Perhaps as important as security is ease of use. Most Internet users won't adopt security processes that are too cumbersome, and most online businesses don't want to burden their users.

Image-based authentication is much easier on users because they only need to remember a few categories of their favorite things and tap the appropriate images on the phone's screen, which is much easier than typing long passwords on a tiny phone keyboard or correctly copying an alphanumeric code from one's text message inbox on the phone to the web page on the PC.

In fact, a survey conducted by Javelin Strategy and Research group confirmed that 6 out of 10 consumers prefer easy-to-use authentication methods such as image identification/recognition.

More websites and online businesses should follow the example set by Google and Facebook by deploying two-factor authentication for users.

However, as criminals increasingly target mobile authentication methods and intercept SMS text messages, it will be critical for businesses to use a type of knowledge-based authentication challenge rather than sending an authentication code as a plain SMS text message.

Possibly Related Articles:
Network Access Control
Information Security
Authentication Cyber Crime Man-In-The-Middle Two-Factor One Time Password SMS Image-Based Authentication
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Bud Bradford The reason they call it TWO factor authentication is because even if the crook has obtained the SMS you are still being protected by a password. Most people now keep their mobile phones as secure as their wallets too.
Terry Perkins @Bud I don't know about "most" people. I think security minded folks do protect the cell phone that way but regular folks are still a bit lackadaisical.
Rob Pickering Apparently you don't know what a TWO factor authentication mechanism is...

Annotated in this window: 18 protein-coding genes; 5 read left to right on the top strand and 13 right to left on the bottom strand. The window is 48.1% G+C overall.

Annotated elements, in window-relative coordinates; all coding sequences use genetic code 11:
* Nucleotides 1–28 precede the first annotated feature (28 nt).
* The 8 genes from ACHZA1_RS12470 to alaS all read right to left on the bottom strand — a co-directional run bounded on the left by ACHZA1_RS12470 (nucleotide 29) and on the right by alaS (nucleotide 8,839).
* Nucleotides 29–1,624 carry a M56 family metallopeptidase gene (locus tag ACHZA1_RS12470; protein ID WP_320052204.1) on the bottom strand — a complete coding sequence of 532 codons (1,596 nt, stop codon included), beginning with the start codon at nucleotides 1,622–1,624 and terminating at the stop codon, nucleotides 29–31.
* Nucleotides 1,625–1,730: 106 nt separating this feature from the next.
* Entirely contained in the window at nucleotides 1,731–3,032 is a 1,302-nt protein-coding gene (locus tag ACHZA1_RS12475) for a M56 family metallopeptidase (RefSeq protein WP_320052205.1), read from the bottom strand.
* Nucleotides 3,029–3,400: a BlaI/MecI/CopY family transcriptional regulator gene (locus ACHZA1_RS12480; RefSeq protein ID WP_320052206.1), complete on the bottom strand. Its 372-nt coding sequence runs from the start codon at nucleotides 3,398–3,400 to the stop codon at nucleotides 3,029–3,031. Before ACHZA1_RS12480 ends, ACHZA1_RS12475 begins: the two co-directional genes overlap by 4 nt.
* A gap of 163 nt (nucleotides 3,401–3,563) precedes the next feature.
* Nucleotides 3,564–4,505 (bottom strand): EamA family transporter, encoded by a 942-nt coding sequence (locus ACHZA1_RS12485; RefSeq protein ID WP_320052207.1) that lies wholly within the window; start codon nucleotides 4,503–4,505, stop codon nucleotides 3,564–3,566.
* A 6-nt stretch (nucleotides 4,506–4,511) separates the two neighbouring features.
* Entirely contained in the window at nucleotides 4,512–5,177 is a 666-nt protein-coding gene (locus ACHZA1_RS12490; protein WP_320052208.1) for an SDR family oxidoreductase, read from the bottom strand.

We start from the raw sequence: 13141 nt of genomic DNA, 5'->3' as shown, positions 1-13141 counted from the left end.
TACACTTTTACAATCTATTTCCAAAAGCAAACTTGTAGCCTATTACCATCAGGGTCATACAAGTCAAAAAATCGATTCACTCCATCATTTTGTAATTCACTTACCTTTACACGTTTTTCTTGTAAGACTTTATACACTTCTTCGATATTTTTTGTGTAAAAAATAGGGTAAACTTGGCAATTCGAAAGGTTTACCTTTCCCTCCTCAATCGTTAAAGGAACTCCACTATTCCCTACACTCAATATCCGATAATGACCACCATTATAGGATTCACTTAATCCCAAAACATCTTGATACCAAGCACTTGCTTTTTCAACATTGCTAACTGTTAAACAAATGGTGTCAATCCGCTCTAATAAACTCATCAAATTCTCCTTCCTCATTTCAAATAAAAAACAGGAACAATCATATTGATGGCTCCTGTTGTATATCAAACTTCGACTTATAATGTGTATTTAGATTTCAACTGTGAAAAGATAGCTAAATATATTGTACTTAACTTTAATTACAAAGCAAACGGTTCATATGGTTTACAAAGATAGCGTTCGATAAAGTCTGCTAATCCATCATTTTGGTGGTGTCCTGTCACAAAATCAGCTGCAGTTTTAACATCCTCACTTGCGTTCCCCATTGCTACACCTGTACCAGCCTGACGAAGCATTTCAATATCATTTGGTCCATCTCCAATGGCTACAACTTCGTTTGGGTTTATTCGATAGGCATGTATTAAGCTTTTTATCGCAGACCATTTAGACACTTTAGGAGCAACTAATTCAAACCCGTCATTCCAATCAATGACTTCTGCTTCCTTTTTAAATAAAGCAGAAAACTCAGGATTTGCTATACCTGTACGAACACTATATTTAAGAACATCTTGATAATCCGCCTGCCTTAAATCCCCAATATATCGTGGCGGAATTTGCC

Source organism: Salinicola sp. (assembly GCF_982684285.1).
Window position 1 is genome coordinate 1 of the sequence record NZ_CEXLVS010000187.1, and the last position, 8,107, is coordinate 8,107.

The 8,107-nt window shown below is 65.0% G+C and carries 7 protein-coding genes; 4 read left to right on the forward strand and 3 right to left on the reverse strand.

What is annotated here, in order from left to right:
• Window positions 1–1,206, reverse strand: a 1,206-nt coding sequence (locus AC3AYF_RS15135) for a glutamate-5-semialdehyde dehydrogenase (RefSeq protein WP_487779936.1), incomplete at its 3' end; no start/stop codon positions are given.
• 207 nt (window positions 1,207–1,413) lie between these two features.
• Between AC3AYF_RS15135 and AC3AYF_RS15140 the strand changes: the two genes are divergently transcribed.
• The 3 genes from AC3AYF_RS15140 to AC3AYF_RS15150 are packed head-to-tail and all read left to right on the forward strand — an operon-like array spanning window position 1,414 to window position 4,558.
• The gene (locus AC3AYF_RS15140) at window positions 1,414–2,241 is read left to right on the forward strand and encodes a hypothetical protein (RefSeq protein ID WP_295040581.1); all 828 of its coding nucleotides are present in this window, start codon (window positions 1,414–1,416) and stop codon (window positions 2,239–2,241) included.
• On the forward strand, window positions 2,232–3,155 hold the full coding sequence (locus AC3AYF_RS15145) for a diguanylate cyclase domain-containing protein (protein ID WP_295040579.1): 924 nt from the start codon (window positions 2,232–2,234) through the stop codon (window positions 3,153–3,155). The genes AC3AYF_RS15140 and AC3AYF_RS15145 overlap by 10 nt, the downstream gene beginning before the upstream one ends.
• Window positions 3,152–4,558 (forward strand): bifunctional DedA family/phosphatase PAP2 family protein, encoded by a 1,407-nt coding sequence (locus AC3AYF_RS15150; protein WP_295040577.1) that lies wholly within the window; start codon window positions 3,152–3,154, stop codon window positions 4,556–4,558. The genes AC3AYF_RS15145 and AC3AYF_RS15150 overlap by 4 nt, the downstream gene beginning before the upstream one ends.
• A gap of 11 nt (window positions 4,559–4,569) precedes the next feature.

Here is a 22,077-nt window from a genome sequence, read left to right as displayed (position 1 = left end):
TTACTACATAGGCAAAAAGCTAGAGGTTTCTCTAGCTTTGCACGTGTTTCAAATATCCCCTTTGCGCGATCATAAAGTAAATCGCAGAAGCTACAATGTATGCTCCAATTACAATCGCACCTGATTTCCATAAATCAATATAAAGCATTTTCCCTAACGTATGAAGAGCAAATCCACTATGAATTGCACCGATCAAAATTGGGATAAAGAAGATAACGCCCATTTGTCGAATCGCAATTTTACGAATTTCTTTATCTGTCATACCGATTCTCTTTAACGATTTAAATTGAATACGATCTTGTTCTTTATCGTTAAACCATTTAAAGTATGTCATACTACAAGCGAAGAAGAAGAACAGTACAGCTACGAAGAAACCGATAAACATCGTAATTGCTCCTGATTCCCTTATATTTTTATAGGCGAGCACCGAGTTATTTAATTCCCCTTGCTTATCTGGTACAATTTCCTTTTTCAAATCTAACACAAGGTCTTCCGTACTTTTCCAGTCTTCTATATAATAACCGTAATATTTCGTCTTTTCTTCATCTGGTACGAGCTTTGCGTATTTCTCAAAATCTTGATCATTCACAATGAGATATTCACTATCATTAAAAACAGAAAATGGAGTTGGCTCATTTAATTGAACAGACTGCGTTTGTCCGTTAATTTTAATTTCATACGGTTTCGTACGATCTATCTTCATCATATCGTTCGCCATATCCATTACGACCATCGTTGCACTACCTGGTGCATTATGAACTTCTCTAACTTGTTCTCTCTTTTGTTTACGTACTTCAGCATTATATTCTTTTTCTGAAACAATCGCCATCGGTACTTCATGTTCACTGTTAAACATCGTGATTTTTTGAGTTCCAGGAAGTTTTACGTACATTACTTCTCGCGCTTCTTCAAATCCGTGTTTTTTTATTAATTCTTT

"requires the presentation of two different kinds of evidence that someone is who they say they are"

This is most commonly referred to as "Something you have, and Something you know". So, using a cell phone, with an SMS text message, you can create the "Something you have". Now of course, you have to acquire the "Something you know".

How exactly does intercepting the cell phone or the SMS text message allow one to then "fraudulently authenticate" as that user? You don't have the "Something you know". So, you have to acquire that piece as well.

Then you mix up two different security paradigms, "One Time Passwords" and "Two Factor Authentication". While OTP can be used within a multi-factor authentication mechanism, it's rarely used as the sole method of communication.

Unfortunately, you then go on to describe a form of one-time password using images, which depending on the number of images, would be trivial to brute-force from the users device. A strong password itself would be ultimately much more secure than 3 images.

So, I ask: What exactly IS the problem with two-factor authentication? Your article doesn't tell us.
Roman Yudkin Thanks for the lively discussion in the comments. Please allow me to clarify:

One of the most common approaches to two-factor authentication on consumer-facing websites today is to send a one-time password or authentication code via SMS text message to the user’s mobile phone. The phone is considered the second factor of authentication because it is something the user has. Here is the most common scenario:

Step 1. User logs in to their online bank account using something they know, e.g. username and password. If they attempt to conduct a highly sensitive transaction such as transferring money to an outside account, the bank asks them to authenticate using a second factor…